“I do not think however that Dancwerts, L.J., suggests that a court would, where there is no sale in fact, restrain by injunction a chargee’s or mortgagee’s exercise of power of sale where the chargor or mortgagor defaults and never pays arrears to the chargee or mortgagee or into court. If it were so, the chargee or mortgagee may never easily or at all exercise the power of sale for it is the default that triggers the power in the first place… A chargor or mortgagor has, therefore, up to the date of the contract in all other contracts or at the fall of the hammer on an auction, to pay arrears and restrain the mortgagor or charger from exercising the power of sale. If the mortgagor or mortgagor does not pay before a contract of sale to the mortgagee or chargee or into court, a court will not restrain by injunction the lawful exercise of the power of sale.”


 In Mkhumbwe v National Bank of Malawi and Mlotha v New Building Society this Court relied on the statement of Crossman, J., in Lord Waring v London and Manchester Assurance Co Ltd [1935] Ch. 310:


“The contract is an absolute contract, not conditional in any way, and the sale is expressed to be made by the company as mortgagee.  If, before the date of the contract, the plaintiff had tendered the principal with interest and costs, or had paid it into Court proceedings, then, if the company had continued to take steps to enter into a contract for sale, or had purported to do so, the plaintiff would, in my opinion, have been entitled to an injunction restraining it from doing so.  After a contract has been entered into, however, it is, in my judgement, perfectly clear (subject to what has been said to me to-day) that the mortgagee (in the present case, the company) can be restrained from completing only on the ground that he has not acted in good faith and that the sale is therefore liable to be set aside.”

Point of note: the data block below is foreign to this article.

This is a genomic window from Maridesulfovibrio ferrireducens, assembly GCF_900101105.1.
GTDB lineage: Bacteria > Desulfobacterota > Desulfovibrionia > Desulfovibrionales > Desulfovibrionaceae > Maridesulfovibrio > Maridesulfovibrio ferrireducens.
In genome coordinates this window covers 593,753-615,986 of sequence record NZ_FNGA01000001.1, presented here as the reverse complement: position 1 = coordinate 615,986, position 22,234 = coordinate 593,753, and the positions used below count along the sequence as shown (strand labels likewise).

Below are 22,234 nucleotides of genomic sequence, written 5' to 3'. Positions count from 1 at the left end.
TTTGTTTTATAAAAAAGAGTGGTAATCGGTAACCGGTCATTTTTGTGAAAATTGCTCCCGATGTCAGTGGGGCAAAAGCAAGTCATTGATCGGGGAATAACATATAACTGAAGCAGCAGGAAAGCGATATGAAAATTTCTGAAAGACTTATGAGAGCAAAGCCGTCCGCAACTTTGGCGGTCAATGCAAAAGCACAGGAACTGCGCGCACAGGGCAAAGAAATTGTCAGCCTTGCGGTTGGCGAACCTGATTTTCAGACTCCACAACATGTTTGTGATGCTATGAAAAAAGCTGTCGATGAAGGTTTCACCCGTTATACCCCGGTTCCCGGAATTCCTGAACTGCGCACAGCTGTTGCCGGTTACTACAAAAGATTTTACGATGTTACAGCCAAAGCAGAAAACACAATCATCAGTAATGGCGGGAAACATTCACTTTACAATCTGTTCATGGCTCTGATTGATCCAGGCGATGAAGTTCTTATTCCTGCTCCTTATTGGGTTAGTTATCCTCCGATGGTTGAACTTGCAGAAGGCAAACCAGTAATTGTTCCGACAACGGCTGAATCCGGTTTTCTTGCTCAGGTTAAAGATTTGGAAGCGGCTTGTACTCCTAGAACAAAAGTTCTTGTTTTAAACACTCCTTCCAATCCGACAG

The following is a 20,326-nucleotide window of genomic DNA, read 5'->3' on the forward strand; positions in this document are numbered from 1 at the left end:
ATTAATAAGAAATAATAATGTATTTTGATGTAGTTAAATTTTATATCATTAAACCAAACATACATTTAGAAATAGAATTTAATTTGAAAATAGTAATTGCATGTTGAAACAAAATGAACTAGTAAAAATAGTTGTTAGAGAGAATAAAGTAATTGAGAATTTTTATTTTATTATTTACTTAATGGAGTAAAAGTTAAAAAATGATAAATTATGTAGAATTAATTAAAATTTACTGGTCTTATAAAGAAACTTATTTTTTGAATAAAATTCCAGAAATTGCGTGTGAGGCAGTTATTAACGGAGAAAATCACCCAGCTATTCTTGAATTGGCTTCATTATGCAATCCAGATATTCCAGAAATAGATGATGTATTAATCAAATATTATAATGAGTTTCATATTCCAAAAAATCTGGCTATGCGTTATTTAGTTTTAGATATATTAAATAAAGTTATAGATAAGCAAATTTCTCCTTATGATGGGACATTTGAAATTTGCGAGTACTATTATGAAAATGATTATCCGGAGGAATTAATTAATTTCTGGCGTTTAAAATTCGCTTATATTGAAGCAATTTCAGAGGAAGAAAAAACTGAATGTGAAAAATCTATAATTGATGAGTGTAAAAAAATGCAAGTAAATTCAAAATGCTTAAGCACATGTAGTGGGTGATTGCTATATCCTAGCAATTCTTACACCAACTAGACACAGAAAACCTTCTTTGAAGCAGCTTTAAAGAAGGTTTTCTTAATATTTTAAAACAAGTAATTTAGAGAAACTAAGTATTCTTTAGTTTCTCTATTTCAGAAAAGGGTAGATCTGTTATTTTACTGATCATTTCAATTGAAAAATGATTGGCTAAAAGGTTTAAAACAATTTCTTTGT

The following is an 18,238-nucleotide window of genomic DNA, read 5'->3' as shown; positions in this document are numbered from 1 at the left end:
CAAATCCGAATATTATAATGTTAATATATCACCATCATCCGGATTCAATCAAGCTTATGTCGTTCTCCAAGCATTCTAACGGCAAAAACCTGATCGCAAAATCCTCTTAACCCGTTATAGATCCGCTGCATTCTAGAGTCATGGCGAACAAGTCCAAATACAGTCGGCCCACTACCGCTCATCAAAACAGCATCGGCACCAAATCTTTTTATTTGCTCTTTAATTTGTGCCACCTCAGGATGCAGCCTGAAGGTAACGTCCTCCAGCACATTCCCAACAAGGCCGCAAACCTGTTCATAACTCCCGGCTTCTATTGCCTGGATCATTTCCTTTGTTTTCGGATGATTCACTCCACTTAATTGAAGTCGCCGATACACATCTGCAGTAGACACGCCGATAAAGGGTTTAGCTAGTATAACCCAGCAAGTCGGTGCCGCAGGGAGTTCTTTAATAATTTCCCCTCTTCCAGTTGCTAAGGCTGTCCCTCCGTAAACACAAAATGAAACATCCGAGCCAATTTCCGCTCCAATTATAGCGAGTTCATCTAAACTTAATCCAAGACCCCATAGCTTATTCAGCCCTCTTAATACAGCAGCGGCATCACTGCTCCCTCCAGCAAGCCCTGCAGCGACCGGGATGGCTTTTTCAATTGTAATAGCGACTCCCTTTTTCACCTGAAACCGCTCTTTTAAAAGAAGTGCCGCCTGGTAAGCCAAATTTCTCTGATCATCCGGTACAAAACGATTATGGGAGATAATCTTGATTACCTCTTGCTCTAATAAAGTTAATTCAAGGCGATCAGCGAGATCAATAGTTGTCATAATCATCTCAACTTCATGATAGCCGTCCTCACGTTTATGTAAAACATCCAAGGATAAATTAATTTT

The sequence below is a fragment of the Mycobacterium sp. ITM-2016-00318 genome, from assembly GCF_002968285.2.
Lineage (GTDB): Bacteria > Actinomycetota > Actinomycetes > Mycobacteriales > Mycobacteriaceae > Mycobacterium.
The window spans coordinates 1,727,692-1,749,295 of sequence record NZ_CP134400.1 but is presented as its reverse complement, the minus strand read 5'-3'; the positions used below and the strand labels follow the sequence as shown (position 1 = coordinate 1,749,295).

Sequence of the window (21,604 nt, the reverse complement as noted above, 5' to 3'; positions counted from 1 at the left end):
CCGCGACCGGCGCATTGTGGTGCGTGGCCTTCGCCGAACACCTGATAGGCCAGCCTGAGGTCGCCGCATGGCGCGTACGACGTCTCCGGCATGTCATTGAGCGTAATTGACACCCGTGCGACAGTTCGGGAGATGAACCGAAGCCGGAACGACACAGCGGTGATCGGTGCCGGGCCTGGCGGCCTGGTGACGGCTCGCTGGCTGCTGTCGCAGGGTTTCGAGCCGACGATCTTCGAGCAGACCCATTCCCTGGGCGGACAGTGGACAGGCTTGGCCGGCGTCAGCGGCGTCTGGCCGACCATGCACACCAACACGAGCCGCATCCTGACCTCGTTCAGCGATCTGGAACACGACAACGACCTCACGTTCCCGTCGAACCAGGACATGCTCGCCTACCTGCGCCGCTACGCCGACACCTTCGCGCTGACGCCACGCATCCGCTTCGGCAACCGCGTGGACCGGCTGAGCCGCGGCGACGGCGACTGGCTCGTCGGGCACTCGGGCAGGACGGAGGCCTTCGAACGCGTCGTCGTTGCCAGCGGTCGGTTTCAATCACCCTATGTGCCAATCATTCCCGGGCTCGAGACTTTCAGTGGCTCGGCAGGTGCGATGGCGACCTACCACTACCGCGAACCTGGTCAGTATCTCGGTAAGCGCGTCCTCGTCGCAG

Crossman, J., states the reason for the rule:


“In my judgment, s. 101 of that Act, which gives to a mortgagee power to sell the mortgaged property, is perfectly clear, and means that the mortgagee has power to sell out and out, by private contract or by auction, and subsequently to complete by conveyance; and the power to sell is, I think, a power by selling to bind the mortgagor.  If that were not so, the extra-ordinary result would follow that every purchaser from a mortgagee would, in effect, be getting a conditional contract liable at any time to be set aside by the mortgagor’s coming in and paying the principal, interest, and costs.  Such a result would make it impossible for a mortgagee, in the ordinary course of events, to sell unless he was in a position to promise that completion should take place immediately or on the day after the contract, and there would have to be a rush for completion in order to defeat a possible claim by the mortgagor.”


Where the matter reached, the Court could not, therefore, by injunction restrain the sale. As the cases of Trustees of the Estate of Isaac Leo Douglas Kaunda v New Building Society, and Mkhumbwe v National Bank of Malawi, assuming the bank wrongly exercised the power of sale,  show, 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plaintiff’s remedy lay in damages. A court does not as, a matter of course, grant an interlocutory injunction where damages are an adequate remedy unless, of course, a party cannot pay them. Even on the plaintiff’s affidavit, there was no triable issue to justify granting the injunction and the plaintiff would not have gotten a permanent injury at the end of trial.


I therefore allow the application to dissolve the injunction obtained ex parte on 3rd February, 2003. The defendant will have the costs of this application.


Made this 28th Day of April 2003.


D F Mwaungulu